When you are done rolling, you get this:
You look at garganelli and you think: penne rigate. There are a few differences between the two pasta shapes. In particular, in garganelli the ridges are perpendicular, rather than parallel, to the length, and there is a visible seam. A link tweeted recently by Frank of Memorie di Angelina sent me to an article on garganelli. As soon as I finished reading it, I started planning my rendition.
According to the Encyclopedia of Pasta by Oretta Zanini De Vita, this pasta shape is typical of Emilia-Romagna (like the strozzapreti I featured recently), but it can also be found in Marche and Umbria. The name comes from the dialectal word garganel, chicken's gullet "which the ridged garganello resembles." I am not familiar with the dialects of Emilia-Romagna, but in Italian there is the expression bere a garganella, which means to drink without placing the rim of the vessel on your lips, but letting the liquid drop straight into your mouth.
Zanini De Vita's entry for garganelli is interesting to read in its entirety, in particular because it shows an image of the pettine (comb), the tool traditionally used to make them. They are indeed also known as maccheroni al pettine. I don't have a pettine, but browsing around the web, I saw that the tool sold as garganelli board, to be used in lieu of a pettine, is basically a gnocchi board with a mini rolling pin.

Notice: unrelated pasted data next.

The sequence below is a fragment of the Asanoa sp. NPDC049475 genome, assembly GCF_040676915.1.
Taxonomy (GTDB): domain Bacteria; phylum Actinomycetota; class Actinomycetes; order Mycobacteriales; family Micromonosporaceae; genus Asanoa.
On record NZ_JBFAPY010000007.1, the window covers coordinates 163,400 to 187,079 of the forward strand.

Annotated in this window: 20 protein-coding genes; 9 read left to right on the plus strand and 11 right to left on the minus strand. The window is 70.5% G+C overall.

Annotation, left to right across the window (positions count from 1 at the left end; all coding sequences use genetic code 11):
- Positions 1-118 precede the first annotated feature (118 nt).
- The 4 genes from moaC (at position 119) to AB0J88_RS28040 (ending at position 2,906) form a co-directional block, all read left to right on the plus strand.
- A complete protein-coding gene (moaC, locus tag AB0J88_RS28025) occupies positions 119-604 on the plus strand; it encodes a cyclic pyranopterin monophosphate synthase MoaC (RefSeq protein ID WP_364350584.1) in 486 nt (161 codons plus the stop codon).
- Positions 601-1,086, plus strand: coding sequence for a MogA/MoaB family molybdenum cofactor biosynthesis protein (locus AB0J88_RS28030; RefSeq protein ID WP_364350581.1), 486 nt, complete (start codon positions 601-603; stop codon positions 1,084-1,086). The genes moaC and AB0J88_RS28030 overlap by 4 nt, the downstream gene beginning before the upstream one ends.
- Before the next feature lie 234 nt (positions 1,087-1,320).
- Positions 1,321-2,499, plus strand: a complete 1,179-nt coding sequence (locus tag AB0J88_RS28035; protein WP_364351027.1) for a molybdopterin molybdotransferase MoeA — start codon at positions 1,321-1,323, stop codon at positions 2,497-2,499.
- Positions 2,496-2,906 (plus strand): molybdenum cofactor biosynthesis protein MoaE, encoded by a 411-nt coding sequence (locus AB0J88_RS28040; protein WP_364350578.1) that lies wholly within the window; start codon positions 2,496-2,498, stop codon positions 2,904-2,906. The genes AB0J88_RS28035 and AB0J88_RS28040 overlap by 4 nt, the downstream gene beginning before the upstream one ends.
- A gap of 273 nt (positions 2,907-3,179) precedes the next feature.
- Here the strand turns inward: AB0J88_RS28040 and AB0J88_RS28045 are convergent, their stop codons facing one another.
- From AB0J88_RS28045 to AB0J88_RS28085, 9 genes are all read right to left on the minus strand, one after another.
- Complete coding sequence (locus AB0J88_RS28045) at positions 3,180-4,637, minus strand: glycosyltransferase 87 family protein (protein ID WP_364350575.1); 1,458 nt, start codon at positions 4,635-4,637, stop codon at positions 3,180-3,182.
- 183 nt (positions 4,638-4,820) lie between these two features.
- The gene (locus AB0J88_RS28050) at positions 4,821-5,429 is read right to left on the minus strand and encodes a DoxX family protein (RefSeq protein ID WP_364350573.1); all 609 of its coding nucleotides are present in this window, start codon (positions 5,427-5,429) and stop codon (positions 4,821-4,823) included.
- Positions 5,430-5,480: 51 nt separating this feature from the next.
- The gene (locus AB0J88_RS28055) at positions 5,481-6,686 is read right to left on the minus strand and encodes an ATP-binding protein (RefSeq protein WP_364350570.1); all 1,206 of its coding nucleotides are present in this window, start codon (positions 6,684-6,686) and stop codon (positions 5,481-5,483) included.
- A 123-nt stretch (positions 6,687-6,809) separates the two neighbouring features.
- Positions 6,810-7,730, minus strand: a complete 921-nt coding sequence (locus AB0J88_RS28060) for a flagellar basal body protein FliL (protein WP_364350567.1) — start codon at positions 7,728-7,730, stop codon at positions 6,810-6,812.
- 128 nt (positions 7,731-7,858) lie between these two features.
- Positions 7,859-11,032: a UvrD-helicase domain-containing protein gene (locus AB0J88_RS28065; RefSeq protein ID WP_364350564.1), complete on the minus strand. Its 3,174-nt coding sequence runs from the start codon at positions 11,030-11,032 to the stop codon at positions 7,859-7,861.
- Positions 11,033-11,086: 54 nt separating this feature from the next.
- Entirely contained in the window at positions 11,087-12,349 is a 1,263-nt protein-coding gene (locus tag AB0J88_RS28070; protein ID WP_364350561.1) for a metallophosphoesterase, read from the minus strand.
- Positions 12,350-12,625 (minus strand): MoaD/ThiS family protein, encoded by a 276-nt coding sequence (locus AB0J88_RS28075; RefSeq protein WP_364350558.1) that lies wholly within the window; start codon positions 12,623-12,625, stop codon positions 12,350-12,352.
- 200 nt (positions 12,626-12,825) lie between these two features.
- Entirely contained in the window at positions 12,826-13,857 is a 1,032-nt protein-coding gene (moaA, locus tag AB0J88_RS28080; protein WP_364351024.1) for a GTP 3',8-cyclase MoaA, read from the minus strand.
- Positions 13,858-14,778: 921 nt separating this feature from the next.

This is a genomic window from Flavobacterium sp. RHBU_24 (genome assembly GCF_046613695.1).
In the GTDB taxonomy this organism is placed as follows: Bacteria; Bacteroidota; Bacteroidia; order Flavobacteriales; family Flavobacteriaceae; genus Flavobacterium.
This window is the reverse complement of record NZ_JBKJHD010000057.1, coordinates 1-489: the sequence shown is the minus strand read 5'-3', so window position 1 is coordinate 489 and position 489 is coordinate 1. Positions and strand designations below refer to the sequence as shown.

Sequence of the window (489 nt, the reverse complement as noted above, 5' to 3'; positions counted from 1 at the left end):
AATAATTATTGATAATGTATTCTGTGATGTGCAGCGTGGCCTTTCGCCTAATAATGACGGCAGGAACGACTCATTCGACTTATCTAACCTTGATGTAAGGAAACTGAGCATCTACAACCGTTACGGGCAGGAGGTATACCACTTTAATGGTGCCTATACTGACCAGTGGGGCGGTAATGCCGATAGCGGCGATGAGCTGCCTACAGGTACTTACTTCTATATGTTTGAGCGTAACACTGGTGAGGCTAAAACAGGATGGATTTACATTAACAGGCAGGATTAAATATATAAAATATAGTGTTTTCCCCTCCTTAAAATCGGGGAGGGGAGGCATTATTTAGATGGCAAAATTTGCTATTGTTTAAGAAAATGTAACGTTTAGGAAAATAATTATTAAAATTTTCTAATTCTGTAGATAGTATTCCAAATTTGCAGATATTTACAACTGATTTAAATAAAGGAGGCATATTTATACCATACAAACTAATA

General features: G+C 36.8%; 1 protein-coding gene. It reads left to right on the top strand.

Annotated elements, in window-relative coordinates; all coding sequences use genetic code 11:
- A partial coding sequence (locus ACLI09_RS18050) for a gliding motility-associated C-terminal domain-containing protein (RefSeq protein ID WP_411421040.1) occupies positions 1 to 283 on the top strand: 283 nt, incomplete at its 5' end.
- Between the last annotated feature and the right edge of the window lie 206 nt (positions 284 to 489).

I already had a gnocchi board, so I asked for my husband's help in crafting the mini rolling pin. "We need a dowel," he said. I am used to going to the hardware store to ask for things that are made for one job, while I will be using them for a totally different one. I did not do my homework with the necessary care (see later), so I asked for a 1/2-inch diameter dowel (photo above). The dowel he got me was too long, but a small saw took care of that detail and voilà, I had my mini rolling pin.
I then turned my attention to the logistics of shaping garganelli. The recipes I read for the dough were all over the place: the only common trait was the use of eggs. Most importantly, the recipes did not address my main question: how do you prevent garganelli from flattening?
I decided to use my regular egg dough, which has a certain amount of body due to the presence of semolina and durum flour in the mix. It all went smoothly and I had a lot of fun shaping the garganelli. But then, what I was dreading, happened: my beautiful tubular garganelli slowly flattened while drying. Of course, they were still edible.
For my second attempt, I let the pasta dry somewhat between the rolling and the shaping, so that it would be stiffer. It worked: My garganelli kept their pretty shape until I plopped them into boiling water, over an hour after they I had rolled them.
Then, in a grocery store in Oakland, I happened upon dry garganelli and noticed that their diameter was smaller than that of my homemade garganelli. I went home and did a bit more research. The most influential source of information I found is a post that includes a .gif image showing the shaping of a garganello using the thicker end of a chopstick. After reading the post, I got two more dowels: one 3/8-inch and the other 1/4-inch (6 mm) in diameter and again cut a piece from each, about 8 inches (20 cm) long. I then made garganelli using both and in the end concurred with Yuko of Cuisinivity that using a small-diameter mini rolling pin is better. The garganelli made with the 1/4-inch diameter mini rolling pin are less tricky to handle and keep their lovely shape better.
Here are my hands making garganelli: